While I played in an adjoining room, a group of people gathered around my brother Clay, laid hands on him in Biblical fashion, and prayed for him. They really prayed. The next day we were scheduled to leave for vacation and before we went, Clay wanted a glass of milk (or ice cream, I can’t remember). But dad and mom told him that we were going to wait until we returned from vacation to “test” things out. Clay insisted. The rest is history. Rather than go to the hospital, we left for vacation. Nothing happened. Clay was healed! HEALED! Physically healed. He never looked back. He has enjoyed dairy products since that day.

Since that time, God has fulfilled the vision that he gave dad at an old run-down car wash full of broken appliances. God would bring people to Grace, heal them, and send them back out. I am one of those. I was going to walk away from the church after high school. But God used this local church to show me that there is life and power both in Christ and his community.

Thank you Lord for my dad, my mom, the suffering you used, and the beauty of Grace Fellowship Ministries. I am one of those changed.

Congratulations dad, mom, and the people of Grace.

*** You can check out Grace Fellowship Ministries’ website at

Life and More Life

For those who have been following our story, the jury is still out regarding whether or not I will have the opportunity to work toward my Ph.D. overseas. The scholarship for which I am most hopeful was just posted and it will probably be another 2-3 months before the process concludes. 

In the meantime, there is life to be lived.

My son’s birthday party was yesterday. He turned two. Guy and Jill, Allison’s parents, flew all the way to Spokane from south Mississippi to celebrate with us. In addition, two sets of friends and their kids came to the park where we were having his party. As a dad, I felt so much joy to see my son having a great time on his birthday though we moved so far way from so many people we loved a few weeks ago. And besides experiencing joy, I felt such deep gratitude to the people who came so that my son could have the day that my wife and I envisioned and worked hard to create (I literally do not have the space or time here to mention all that my wife did to make this day special).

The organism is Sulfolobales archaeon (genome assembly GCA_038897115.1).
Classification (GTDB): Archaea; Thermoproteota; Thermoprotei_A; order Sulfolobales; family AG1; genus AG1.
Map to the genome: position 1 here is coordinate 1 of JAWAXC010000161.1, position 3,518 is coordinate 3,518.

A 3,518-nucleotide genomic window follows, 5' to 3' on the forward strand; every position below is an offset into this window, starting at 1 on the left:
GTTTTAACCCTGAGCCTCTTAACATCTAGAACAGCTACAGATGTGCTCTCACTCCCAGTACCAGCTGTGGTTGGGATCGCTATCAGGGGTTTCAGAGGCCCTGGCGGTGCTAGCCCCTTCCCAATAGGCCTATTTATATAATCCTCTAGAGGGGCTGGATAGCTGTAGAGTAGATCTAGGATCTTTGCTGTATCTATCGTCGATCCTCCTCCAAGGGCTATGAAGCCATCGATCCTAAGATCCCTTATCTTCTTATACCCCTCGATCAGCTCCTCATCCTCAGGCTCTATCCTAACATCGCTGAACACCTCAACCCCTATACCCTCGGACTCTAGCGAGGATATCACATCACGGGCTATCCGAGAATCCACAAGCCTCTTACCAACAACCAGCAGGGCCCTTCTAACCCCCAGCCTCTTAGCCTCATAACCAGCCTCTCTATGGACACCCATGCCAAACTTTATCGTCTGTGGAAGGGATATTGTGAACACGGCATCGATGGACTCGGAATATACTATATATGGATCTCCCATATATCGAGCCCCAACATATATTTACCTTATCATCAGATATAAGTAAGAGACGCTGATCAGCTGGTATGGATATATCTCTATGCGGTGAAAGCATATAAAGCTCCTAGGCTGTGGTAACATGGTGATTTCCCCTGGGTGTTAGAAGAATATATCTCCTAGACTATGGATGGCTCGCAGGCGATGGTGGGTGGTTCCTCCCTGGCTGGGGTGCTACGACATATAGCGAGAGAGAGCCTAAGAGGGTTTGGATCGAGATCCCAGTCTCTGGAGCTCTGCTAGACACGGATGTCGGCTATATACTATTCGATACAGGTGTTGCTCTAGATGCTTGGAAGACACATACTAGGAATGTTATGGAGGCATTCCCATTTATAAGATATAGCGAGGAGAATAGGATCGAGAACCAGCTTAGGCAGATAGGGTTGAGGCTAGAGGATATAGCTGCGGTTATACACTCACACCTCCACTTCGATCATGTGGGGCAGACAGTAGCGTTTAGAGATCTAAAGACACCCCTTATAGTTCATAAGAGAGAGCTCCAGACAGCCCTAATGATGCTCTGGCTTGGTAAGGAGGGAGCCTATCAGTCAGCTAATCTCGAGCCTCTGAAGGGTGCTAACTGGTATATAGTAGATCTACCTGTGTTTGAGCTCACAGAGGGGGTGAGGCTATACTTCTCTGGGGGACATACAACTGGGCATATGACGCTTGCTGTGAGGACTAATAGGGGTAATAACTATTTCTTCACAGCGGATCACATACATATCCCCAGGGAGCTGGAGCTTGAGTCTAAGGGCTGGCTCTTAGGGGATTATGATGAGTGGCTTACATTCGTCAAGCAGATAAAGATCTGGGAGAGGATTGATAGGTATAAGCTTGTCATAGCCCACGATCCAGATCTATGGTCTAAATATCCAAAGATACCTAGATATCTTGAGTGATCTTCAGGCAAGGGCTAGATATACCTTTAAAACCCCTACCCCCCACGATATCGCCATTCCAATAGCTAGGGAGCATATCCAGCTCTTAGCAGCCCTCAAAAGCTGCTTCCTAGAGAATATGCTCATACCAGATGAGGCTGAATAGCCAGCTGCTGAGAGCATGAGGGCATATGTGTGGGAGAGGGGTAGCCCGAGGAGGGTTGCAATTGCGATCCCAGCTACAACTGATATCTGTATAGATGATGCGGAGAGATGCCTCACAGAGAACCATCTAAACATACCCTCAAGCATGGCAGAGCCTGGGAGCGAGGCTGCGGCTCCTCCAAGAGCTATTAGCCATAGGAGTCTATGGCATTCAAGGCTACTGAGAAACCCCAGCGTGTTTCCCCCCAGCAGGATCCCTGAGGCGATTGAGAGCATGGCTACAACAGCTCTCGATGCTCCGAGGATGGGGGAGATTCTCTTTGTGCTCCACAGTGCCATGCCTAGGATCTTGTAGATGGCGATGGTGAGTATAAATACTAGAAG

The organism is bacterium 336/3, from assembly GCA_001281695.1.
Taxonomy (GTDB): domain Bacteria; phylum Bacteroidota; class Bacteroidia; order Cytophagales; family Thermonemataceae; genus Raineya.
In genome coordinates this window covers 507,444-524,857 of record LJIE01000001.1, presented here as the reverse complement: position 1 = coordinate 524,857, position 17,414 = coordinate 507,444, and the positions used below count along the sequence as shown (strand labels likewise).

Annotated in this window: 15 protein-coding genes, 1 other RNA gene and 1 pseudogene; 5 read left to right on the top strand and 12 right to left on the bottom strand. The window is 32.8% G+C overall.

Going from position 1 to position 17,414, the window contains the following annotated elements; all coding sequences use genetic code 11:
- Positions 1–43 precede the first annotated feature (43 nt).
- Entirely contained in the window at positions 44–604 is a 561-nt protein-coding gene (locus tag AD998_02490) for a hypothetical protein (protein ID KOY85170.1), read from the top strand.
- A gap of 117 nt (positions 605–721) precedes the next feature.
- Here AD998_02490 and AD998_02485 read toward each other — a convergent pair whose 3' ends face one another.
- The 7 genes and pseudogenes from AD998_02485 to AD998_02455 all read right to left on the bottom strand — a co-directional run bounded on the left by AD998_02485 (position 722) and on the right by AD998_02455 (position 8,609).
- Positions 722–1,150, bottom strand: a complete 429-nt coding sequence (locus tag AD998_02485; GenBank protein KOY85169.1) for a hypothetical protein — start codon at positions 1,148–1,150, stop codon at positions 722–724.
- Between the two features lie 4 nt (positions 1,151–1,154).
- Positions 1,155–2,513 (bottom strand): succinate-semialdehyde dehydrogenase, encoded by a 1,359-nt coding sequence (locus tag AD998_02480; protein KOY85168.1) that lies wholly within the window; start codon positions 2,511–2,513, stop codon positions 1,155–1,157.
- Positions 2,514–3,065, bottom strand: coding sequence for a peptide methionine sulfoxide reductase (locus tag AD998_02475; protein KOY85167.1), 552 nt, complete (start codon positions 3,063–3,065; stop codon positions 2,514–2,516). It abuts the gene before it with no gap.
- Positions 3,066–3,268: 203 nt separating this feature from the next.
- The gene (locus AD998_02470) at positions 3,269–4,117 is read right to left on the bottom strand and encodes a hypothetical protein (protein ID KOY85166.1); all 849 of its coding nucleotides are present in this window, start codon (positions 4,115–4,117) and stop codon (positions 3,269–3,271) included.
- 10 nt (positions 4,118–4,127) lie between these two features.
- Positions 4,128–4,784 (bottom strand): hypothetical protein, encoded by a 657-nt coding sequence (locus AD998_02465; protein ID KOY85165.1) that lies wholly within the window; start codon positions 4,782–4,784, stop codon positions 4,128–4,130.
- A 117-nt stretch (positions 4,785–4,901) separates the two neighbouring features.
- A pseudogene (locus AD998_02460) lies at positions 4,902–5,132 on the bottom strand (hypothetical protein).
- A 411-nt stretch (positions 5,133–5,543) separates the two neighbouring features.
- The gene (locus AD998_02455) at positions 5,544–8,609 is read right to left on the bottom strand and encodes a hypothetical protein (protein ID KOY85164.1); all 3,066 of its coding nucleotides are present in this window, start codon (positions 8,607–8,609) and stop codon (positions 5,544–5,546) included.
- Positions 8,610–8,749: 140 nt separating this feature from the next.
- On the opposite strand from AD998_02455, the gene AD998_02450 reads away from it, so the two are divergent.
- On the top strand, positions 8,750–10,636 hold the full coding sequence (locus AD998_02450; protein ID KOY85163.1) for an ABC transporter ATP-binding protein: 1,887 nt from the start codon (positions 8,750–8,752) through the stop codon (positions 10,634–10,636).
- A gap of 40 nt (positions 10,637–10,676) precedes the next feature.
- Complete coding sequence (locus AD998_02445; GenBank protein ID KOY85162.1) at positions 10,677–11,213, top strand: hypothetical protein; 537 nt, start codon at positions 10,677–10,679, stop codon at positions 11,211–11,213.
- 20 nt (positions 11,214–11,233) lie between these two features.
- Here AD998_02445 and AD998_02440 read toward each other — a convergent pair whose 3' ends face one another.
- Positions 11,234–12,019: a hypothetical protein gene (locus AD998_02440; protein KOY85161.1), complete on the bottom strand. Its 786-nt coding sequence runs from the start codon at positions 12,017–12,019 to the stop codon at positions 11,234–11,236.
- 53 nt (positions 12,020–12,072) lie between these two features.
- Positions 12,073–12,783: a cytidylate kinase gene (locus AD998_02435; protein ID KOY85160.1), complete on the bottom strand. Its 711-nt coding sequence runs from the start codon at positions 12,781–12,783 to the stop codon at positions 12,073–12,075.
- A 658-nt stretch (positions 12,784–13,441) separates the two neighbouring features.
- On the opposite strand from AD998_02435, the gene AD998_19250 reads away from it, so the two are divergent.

The past is gone. The future is not yet. The present, well, that is all that you have to chew on. 

What if I don’t win a scholarship? What if it turns out that God does not want me to get my Ph.D.? These would be hard life conclusions for me to swallow, but hey, there are no guarantees. We sense in our heart that it is still what God wants, but for now, the coffee is brewing, a new gospel-home is beginning at River City Church, we are meeting people, our son is growing, I am getting to teach, and the trout are waiting! When I think about Jesus and the life he lived, he was always, simply, wonderfully present. Granted, he knew where he came from and where he was going (John 13:3), but he stood in his sandles, looked at people, and didn’t hang on the cross until he actually arrived. One encounter at a time. One season at a time. One deep breathe at a time. The psychiatrist Carl Jung once said, “Hurry is not of the Devil; it is the Devil.” Richard Foster, author of Celebration of Discipline, writes, “In Contemporary society our Adversary majors in three things: noise, hurry, crowds. If he can keep us engaged in ‘muchness’ and ‘manyness,’ he will rest satisfied.”